"What a crock!"
Carol Griest was disgusted. Griest and her husband, Alan, connoisseurs of the Tournament of Roses, could not understand why a certain float had been honored by the judges, and their favorite, the Eastman Kodak entry designed by Raul Rodriguez of Fiesta Floats, had been ignored.
"I saw it three times on the tube yesterday and each time the judges refused to give awards to my favorites," Carol said.
So the Griests had driven all the way from Redondo Beach to Pasadena for the annual post-parade exhibit on Thursday to get a closer look. The injustice of it all was that much clearer, they agreed. "It looked like there was sour grapes or a conspiracy against Raul this year," Alan said.
Harder to Please
Obviously, the Griests were harder to please than most of the estimated 250,000 people who came to view the floats Thursday. The masses seemed less concerned with parade politics; superlatives were more common than the phrase "what a crock."
But then, why else would a quarter-million people come see a parade one day late? Bob Johnson, chairman of the tournament's post-parade committee, estimated that when the 2 1/2-day post-parade event ended Friday, 500,000 spectators would have come by--about half the attendance at the parade itself.
Even under a gray sky, the floral phantasmagoria looked none the worse for wear. The 60 floats were lined up in an L along Sierra Madre and Washington boulevards, blocked off for the occasion. Ice cream-suited committee volunteers patrolled the barricades, answering questions and guarding against those who would deflower a float.
A international parade of humanity marched slowly on the one-mile round trip. Camera-toting tourists and locals jostled politely for photo position. Short lines formed at refreshment stands and the banks of portable toilets.
Lost Person Station
A large red balloon was tethered above one juncture. Beneath this balloon, a voice over the loudspeaker explained, was the meeting spot for lost people. A sign there said: "Lost Person Station: Wait here for your family or friends. . . . Don't worry." Translations were offered in eight languages.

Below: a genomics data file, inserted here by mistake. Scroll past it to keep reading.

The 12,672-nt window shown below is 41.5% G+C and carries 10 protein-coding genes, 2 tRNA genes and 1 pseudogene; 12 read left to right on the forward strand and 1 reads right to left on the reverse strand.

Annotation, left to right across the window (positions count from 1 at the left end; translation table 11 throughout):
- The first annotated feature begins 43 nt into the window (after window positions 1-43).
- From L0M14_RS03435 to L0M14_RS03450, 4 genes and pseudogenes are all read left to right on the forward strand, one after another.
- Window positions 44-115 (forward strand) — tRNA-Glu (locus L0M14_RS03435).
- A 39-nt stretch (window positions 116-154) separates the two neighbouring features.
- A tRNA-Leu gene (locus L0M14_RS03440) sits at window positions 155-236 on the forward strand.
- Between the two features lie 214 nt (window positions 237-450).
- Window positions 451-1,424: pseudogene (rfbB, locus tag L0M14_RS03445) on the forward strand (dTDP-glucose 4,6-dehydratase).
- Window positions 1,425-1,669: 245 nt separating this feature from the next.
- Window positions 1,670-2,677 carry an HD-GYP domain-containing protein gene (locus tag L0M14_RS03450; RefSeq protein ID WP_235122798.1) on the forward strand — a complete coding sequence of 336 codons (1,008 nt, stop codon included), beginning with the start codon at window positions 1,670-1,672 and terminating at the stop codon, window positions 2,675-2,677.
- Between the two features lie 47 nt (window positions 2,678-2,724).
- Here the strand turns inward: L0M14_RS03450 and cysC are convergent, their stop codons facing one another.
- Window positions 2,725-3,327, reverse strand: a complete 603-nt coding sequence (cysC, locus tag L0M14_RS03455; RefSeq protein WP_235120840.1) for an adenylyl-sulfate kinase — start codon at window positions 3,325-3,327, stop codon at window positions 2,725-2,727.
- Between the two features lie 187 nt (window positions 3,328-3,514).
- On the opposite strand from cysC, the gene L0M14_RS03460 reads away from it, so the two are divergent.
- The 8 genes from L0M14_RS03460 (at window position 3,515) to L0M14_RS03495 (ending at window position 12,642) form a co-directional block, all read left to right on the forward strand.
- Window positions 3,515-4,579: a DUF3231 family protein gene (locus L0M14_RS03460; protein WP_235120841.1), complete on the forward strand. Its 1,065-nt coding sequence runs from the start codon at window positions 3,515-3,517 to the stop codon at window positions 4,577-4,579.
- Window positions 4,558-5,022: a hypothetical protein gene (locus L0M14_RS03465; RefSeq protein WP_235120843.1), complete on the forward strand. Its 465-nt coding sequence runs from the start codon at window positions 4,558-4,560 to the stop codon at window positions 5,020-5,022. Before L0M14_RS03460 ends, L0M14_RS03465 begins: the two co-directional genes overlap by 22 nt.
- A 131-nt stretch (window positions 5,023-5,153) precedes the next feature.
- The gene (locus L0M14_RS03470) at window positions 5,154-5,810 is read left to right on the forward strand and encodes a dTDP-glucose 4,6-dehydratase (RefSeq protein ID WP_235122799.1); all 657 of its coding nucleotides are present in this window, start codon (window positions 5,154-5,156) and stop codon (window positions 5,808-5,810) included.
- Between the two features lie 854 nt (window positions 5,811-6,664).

Alas, this same juncture drew the largest crowds, many of whom were not lost. Instead, children and adults of all ages halted to gaze and gasp as the giant, mechanized clown on the float "All the World Loves a Clown" did a handstand, his feet reaching 62 feet in the sky. Applause rose from the crowd. During the parade the clown did 74 handstands without a stumble, one of its builders said.
Around the corner, Joseph Aramian posed with his wife and a grandson in front of another float. Their daughter, Sonia, explained that they were natives of Lebanon, but a few years ago the strife in their homeland had fragmented the family, sending the parents to Syria, the children to Canada and the U.S. The the family was able to reunite for Christmas, so the Rose Parade was just embroidery for this joyous event. "We had not been together in 15 years," Sonia said.
For the man wearing a yellow "IOWA" cap who moseyed forward, wife at his side, the event was a simpler pleasure. On the day after his Hawkeyes bit the Rose Bowl dust, Gail Purdy, a 67-year-old retired farmer, was smiling and offering a hearty "How-do! How-do!"
He and his wife, Virginia, had driven from Guthrie Center, Iowa, to Pasadena in three days. In their 47th year of marriage, the Purdys wouldn't let a few fumbles spoil their vacation.
"Planned it before Iowa got in," Purdy said.
"Planned it a year ago," Virginia chimed in. "Never been to California before."
"Except in the airport on the way to Hawaii," Gail added.
Soon the Purdys will drive up the coast, and then make a right turn.
Gail explained: "We got a sister up in . . . "